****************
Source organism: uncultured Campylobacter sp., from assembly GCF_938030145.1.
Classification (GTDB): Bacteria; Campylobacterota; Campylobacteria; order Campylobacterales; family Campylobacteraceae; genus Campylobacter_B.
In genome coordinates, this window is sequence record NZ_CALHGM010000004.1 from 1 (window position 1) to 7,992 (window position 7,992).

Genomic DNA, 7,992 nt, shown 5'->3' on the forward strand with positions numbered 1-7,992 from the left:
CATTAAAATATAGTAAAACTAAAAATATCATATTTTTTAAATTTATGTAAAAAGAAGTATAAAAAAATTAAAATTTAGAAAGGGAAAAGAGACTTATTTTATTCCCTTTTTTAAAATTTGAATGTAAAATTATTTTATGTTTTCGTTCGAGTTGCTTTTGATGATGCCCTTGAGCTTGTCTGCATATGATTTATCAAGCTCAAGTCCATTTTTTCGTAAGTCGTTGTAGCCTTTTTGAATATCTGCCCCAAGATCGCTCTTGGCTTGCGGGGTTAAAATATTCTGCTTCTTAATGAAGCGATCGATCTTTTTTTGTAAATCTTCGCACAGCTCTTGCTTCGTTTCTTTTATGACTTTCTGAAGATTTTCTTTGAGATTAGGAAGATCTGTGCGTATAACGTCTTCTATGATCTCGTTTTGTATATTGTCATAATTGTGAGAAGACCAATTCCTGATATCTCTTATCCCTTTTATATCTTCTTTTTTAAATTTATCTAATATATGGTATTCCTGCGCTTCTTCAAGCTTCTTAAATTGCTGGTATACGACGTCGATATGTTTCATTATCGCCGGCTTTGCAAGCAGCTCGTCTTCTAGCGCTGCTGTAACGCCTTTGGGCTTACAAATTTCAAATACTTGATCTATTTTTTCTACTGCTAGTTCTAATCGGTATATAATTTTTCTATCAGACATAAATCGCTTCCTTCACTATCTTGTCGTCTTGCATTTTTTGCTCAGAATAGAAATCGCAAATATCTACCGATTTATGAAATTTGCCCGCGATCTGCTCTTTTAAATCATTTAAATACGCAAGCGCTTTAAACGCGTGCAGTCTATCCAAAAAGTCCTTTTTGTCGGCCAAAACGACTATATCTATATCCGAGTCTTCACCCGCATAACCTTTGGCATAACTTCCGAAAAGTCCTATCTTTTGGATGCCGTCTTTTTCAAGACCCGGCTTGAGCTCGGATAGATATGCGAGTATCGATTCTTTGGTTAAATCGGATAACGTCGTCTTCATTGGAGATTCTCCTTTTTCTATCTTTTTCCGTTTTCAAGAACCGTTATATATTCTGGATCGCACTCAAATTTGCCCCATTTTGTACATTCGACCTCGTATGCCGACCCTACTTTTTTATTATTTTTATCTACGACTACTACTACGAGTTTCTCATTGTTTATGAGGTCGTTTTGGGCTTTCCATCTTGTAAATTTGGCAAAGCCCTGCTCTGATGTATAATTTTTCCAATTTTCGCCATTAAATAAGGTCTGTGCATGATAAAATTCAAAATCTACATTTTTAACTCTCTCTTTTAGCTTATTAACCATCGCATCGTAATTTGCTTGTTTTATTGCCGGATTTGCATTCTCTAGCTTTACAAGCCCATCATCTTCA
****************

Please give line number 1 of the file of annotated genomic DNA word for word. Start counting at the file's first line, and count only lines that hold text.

Source organism: uncultured Campylobacter sp., from assembly GCF_938030145.1.